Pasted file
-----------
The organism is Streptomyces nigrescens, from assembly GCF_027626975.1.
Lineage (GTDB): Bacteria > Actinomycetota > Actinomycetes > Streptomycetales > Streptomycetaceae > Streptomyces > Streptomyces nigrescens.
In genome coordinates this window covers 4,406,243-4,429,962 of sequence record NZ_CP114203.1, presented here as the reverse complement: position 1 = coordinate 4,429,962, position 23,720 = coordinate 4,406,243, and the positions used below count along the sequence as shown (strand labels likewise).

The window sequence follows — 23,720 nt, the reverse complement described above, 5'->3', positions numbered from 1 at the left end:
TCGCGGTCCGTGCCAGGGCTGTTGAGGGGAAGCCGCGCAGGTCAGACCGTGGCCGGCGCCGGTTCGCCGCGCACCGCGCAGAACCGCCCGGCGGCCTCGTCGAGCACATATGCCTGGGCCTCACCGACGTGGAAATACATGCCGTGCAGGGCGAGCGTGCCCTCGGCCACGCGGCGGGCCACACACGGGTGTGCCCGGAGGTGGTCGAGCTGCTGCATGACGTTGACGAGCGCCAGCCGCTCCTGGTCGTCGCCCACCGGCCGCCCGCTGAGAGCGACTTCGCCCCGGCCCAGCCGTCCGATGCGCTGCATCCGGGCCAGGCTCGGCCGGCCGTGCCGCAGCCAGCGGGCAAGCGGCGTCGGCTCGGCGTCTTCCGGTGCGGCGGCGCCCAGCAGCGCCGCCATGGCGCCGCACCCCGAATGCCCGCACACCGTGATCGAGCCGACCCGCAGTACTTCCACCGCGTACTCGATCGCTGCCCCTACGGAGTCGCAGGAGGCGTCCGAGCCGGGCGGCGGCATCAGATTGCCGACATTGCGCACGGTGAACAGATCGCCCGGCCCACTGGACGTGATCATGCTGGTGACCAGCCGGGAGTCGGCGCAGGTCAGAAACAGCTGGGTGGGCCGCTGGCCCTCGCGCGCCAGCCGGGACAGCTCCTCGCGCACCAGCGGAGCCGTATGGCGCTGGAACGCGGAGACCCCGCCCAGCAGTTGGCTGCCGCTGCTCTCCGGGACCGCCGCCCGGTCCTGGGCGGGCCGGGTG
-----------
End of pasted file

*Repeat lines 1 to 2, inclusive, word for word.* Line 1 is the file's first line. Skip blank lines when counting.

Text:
The organism is Streptomyces nigrescens, from assembly GCF_027626975.1.
Lineage (GTDB): Bacteria > Actinomycetota > Actinomycetes > Streptomycetales > Streptomycetaceae > Streptomyces > Streptomyces nigrescens.